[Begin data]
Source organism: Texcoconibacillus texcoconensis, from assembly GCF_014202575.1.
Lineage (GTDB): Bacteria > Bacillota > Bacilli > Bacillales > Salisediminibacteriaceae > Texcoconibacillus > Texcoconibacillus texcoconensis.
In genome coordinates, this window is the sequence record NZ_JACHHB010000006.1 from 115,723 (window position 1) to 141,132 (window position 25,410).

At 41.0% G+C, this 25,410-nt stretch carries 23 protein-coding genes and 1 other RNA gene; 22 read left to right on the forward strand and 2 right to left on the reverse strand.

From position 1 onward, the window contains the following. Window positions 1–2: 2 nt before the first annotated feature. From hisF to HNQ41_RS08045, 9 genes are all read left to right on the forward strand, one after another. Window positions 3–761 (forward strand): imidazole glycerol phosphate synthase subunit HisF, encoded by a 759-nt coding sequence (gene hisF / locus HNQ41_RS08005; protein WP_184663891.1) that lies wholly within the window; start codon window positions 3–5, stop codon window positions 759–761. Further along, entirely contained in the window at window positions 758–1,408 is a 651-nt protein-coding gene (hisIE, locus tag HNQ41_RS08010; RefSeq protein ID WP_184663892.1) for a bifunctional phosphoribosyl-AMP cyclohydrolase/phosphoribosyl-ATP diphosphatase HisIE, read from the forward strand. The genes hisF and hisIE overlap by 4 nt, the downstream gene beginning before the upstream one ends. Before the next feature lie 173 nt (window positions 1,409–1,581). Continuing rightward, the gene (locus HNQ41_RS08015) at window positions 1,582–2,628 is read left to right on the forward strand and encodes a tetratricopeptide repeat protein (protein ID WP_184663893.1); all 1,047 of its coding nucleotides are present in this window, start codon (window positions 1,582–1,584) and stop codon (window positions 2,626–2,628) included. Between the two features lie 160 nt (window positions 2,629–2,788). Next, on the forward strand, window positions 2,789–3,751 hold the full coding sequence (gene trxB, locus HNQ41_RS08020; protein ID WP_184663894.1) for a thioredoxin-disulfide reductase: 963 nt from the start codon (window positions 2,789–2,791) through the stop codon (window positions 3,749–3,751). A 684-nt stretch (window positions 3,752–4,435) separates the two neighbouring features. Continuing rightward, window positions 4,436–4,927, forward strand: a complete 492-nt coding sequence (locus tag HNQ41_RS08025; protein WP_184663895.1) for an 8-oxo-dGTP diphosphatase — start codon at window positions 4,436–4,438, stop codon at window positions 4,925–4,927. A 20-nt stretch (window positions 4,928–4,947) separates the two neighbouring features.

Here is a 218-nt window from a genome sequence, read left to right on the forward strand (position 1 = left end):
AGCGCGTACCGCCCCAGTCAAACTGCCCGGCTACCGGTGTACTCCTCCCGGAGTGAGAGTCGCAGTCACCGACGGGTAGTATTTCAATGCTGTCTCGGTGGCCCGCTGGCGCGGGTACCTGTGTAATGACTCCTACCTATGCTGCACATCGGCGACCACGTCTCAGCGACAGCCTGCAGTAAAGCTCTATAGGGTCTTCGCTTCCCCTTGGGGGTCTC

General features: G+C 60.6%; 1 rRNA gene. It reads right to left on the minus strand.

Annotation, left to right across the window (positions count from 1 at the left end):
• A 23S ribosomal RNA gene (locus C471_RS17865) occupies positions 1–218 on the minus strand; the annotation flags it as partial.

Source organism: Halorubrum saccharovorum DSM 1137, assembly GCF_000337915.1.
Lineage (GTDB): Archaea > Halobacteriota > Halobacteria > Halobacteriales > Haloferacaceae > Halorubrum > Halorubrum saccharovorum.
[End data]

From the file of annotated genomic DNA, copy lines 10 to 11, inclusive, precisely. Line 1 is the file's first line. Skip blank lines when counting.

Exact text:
• A 23S ribosomal RNA gene (locus C471_RS17865) occupies positions 1–218 on the minus strand; the annotation flags it as partial.

Source organism: Halorubrum saccharovorum DSM 1137, assembly GCF_000337915.1.